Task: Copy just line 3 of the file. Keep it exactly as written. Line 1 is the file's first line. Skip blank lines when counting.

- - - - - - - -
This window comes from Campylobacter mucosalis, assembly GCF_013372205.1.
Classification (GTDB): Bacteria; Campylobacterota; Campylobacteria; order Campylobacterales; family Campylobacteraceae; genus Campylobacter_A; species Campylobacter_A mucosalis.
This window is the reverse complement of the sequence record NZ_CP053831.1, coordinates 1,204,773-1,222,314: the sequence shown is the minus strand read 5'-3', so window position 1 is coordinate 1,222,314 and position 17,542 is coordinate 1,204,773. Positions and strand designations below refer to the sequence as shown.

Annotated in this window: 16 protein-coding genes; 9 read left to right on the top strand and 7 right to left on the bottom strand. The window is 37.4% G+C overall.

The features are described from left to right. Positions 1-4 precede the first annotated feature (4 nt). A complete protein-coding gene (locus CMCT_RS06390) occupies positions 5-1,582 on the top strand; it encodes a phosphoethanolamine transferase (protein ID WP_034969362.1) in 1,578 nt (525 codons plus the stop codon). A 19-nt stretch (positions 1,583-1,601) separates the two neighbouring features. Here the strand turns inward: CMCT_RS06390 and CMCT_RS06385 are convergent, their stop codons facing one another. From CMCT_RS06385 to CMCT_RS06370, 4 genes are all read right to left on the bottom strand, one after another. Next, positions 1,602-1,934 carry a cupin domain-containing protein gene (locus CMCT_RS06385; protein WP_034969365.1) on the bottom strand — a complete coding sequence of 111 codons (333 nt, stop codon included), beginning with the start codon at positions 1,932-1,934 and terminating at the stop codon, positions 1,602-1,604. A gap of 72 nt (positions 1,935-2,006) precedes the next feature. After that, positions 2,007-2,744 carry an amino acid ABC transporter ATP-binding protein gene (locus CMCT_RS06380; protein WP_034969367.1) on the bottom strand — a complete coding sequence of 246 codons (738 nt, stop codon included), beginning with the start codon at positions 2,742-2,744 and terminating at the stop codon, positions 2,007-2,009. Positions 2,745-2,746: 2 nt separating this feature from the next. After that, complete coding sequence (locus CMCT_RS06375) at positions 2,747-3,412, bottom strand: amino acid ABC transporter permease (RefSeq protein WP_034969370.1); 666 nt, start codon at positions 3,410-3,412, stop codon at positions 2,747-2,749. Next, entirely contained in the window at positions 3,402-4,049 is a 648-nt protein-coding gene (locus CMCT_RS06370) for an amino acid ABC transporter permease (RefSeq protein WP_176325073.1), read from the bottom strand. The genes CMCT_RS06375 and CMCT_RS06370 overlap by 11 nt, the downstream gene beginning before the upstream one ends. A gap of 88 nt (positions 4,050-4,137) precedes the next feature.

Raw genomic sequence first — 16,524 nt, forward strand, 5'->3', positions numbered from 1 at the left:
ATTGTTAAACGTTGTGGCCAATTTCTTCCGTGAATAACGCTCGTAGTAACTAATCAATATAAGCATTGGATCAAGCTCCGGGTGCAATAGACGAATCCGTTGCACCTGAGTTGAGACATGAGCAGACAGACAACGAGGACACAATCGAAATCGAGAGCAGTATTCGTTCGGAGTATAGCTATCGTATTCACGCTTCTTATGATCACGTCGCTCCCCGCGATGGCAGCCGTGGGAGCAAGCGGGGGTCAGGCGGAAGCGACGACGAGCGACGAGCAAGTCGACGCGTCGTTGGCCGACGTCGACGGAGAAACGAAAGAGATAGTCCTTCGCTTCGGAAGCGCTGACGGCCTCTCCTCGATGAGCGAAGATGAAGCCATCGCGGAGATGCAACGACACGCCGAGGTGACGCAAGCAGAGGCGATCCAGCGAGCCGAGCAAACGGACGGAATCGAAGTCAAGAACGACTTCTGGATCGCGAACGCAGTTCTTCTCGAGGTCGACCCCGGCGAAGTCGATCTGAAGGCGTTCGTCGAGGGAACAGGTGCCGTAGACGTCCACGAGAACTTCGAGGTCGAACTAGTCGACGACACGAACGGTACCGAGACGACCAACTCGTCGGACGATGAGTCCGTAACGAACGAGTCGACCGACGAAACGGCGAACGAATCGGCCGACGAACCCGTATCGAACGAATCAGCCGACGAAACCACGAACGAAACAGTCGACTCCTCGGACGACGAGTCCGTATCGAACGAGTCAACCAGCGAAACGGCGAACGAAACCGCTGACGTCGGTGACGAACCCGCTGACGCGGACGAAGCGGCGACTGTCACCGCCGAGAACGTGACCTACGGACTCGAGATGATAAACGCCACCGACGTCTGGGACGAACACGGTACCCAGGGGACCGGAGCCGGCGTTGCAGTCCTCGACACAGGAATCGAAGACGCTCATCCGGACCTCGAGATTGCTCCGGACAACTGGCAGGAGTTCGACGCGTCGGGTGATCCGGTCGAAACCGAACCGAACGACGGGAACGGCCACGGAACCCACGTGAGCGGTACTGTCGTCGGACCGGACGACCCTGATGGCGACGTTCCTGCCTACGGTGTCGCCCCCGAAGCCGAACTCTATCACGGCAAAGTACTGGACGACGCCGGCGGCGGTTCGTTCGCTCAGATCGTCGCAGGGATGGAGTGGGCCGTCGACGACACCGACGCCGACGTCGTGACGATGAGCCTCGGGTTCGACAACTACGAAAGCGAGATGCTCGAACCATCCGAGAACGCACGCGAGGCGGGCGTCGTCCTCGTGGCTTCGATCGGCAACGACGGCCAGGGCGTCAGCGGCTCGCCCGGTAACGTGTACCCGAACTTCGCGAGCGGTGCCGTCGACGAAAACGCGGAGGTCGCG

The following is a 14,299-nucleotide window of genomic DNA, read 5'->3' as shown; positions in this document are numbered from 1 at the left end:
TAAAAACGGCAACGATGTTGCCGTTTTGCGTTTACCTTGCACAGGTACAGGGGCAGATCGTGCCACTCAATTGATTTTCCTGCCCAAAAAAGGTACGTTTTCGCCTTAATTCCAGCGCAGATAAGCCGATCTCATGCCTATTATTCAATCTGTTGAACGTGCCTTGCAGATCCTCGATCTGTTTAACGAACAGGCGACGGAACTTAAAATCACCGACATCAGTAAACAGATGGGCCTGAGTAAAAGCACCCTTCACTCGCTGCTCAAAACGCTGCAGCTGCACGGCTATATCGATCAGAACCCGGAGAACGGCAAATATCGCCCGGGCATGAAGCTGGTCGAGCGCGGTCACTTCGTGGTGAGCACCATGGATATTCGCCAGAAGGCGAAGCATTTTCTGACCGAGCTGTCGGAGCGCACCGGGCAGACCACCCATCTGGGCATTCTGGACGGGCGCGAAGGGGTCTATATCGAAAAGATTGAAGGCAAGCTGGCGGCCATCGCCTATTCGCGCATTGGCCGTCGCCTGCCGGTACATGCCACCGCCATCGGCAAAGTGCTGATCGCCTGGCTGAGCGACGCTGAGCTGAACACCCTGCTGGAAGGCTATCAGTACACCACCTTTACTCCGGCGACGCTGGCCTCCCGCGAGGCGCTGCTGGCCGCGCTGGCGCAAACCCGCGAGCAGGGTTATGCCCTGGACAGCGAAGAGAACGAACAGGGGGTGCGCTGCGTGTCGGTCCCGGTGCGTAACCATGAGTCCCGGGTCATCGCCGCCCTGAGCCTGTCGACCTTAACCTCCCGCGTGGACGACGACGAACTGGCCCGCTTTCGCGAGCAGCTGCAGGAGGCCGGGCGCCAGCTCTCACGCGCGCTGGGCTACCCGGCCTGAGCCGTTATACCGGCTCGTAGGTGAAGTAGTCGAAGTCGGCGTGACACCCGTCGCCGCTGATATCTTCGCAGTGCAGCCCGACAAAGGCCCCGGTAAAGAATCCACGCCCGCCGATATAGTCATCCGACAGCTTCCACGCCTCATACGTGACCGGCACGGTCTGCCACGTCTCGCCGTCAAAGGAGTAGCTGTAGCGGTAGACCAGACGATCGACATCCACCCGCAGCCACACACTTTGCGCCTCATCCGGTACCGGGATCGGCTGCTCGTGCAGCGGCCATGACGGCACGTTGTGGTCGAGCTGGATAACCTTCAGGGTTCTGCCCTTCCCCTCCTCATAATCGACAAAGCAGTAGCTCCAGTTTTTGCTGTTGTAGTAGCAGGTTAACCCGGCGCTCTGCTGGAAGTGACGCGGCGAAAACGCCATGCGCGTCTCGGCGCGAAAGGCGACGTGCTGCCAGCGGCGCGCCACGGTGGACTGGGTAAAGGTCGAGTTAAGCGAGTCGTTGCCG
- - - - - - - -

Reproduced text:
This window is the reverse complement of the sequence record NZ_CP053831.1, coordinates 1,204,773-1,222,314: the sequence shown is the minus strand read 5'-3', so window position 1 is coordinate 1,222,314 and position 17,542 is coordinate 1,204,773. Positions and strand designations below refer to the sequence as shown.